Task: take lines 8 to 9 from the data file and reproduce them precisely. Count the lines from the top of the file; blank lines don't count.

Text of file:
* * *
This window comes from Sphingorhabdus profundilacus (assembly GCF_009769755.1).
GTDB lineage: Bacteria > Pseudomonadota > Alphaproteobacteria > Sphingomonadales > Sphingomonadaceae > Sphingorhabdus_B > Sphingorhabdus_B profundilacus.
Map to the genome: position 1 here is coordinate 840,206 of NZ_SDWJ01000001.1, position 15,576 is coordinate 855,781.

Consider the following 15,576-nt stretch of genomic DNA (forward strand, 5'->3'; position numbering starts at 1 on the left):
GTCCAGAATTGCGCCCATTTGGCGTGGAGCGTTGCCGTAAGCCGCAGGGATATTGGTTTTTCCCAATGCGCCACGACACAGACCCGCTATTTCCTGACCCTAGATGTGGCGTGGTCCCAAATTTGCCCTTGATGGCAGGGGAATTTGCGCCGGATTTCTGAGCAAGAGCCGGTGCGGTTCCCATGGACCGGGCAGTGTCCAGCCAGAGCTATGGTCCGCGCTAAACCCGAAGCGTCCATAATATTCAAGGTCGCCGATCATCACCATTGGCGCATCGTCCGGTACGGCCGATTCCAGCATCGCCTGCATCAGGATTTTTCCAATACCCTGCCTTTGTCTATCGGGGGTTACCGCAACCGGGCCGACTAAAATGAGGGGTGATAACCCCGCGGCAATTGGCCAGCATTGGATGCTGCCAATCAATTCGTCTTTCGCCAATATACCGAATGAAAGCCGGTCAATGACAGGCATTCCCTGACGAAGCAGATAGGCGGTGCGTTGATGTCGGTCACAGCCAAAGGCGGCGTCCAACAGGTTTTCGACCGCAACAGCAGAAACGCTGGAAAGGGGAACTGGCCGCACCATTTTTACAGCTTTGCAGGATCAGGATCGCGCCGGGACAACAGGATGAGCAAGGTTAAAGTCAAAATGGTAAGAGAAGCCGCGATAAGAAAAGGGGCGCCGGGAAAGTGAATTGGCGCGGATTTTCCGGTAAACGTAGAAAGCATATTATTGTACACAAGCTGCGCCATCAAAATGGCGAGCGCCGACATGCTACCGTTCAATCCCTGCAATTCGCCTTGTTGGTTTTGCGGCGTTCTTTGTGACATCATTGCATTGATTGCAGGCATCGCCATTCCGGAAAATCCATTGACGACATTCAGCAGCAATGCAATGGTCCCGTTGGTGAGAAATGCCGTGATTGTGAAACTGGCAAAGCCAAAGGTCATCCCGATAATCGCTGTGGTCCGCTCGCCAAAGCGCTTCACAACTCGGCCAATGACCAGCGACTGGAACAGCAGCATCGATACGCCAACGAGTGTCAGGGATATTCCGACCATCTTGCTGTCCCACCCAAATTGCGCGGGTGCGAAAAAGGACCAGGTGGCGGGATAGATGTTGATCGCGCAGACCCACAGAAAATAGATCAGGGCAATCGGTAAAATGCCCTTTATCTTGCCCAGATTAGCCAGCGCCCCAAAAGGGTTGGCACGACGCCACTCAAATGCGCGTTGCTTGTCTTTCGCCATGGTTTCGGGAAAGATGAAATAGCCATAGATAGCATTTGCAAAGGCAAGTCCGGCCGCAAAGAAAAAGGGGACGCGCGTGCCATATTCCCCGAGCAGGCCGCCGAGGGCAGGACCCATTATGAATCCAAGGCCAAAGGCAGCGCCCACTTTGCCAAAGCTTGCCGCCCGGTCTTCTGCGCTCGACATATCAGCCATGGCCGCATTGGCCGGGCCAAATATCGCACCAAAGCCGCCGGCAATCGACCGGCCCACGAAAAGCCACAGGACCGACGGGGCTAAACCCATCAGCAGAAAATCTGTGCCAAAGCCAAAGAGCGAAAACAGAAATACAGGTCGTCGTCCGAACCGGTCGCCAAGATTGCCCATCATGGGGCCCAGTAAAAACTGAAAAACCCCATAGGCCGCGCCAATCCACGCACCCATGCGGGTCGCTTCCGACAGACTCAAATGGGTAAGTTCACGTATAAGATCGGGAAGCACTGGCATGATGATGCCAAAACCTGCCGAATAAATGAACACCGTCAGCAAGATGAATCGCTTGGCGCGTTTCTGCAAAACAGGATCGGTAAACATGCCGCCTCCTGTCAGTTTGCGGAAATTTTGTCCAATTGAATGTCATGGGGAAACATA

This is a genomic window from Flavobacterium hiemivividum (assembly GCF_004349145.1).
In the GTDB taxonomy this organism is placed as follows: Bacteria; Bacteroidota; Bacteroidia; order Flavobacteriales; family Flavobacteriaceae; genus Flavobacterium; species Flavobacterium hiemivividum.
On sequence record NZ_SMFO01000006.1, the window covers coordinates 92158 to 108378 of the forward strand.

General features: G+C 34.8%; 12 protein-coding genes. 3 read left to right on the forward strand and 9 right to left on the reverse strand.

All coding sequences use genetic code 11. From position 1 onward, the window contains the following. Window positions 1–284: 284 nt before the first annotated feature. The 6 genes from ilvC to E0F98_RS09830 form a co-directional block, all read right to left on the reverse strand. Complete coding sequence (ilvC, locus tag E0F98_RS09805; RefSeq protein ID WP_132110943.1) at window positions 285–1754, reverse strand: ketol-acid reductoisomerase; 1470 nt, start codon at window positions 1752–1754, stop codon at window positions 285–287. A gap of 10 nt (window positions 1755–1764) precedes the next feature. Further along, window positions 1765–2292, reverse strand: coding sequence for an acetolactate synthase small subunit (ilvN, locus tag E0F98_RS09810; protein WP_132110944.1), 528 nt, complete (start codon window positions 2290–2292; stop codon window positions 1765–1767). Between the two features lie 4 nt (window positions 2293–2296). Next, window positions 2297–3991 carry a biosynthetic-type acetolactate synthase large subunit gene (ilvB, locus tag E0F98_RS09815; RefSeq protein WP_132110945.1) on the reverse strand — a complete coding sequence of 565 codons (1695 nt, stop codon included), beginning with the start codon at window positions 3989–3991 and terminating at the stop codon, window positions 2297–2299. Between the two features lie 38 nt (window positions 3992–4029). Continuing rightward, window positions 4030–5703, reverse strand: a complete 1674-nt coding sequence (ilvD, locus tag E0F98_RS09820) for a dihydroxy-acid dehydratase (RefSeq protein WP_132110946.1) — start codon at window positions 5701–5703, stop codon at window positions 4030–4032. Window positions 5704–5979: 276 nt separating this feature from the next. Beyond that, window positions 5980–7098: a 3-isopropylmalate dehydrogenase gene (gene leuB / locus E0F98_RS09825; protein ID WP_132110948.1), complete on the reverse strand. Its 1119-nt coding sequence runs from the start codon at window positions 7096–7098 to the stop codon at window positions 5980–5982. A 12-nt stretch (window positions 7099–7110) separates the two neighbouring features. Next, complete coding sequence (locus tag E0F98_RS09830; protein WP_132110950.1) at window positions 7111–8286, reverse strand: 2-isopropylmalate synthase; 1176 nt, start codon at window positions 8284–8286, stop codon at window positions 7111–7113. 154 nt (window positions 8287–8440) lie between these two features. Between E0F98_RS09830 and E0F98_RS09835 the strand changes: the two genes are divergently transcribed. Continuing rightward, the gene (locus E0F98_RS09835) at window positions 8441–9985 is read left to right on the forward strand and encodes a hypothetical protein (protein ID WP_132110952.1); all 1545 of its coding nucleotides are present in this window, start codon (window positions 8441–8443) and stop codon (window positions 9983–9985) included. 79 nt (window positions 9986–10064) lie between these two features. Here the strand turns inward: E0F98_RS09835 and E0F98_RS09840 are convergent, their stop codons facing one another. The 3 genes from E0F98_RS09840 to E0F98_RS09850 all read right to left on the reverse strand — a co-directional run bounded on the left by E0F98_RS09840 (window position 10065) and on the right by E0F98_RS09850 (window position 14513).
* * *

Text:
On sequence record NZ_SMFO01000006.1, the window covers coordinates 92158 to 108378 of the forward strand.

General features: G+C 34.8%; 12 protein-coding genes. 3 read left to right on the forward strand and 9 right to left on the reverse strand.